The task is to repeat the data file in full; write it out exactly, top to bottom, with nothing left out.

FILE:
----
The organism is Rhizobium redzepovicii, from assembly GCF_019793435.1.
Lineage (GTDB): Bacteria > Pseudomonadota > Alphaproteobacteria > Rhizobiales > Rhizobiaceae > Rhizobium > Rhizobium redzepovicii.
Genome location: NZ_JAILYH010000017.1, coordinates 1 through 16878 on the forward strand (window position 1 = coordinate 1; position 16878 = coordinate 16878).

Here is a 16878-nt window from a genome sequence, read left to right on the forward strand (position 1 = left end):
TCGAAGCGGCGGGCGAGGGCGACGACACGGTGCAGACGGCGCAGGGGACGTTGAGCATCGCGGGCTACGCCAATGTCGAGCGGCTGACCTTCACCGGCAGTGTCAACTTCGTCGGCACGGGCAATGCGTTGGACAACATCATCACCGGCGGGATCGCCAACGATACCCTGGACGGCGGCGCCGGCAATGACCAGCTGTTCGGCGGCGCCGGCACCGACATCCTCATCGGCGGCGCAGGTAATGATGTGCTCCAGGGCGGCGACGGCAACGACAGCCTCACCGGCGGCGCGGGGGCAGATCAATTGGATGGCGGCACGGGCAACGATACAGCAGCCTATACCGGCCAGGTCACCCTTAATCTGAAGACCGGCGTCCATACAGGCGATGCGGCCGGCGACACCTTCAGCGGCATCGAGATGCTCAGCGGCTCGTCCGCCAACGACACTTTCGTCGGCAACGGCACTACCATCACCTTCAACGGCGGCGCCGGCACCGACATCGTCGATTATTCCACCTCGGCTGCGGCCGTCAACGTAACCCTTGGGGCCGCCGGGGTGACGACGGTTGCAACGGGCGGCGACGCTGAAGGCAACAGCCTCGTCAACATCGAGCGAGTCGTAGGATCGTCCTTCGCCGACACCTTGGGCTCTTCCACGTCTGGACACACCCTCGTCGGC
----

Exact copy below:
The organism is Rhizobium redzepovicii, from assembly GCF_019793435.1.
Lineage (GTDB): Bacteria > Pseudomonadota > Alphaproteobacteria > Rhizobiales > Rhizobiaceae > Rhizobium > Rhizobium redzepovicii.
Genome location: NZ_JAILYH010000017.1, coordinates 1 through 16878 on the forward strand (window position 1 = coordinate 1; position 16878 = coordinate 16878).

Here is a 16878-nt window from a genome sequence, read left to right on the forward strand (position 1 = left end):
TCGAAGCGGCGGGCGAGGGCGACGACACGGTGCAGACGGCGCAGGGGACGTTGAGCATCGCGGGCTACGCCAATGTCGAGCGGCTGACCTTCACCGGCAGTGTCAACTTCGTCGGCACGGGCAATGCGTTGGACAACATCATCACCGGCGGGATCGCCAACGATACCCTGGACGGCGGCGCCGGCAATGACCAGCTGTTCGGCGGCGCCGGCACCGACATCCTCATCGGCGGCGCAGGTAATGATGTGCTCCAGGGCGGCGACGGCAACGACAGCCTCACCGGCGGCGCGGGGGCAGATCAATTGGATGGCGGCACGGGCAACGATACAGCAGCCTATACCGGCCAGGTCACCCTTAATCTGAAGACCGGCGTCCATACAGGCGATGCGGCCGGCGACACCTTCAGCGGCATCGAGATGCTCAGCGGCTCGTCCGCCAACGACACTTTCGTCGGCAACGGCACTACCATCACCTTCAACGGCGGCGCCGGCACCGACATCGTCGATTATTCCACCTCGGCTGCGGCCGTCAACGTAACCCTTGGGGCCGCCGGGGTGACGACGGTTGCAACGGGCGGCGACGCTGAAGGCAACAGCCTCGTCAACATCGAGCGAGTCGTAGGATCGTCCTTCGCCGACACCTTGGGCTCTTCCACGTCTGGACACACCCTCGTCGGC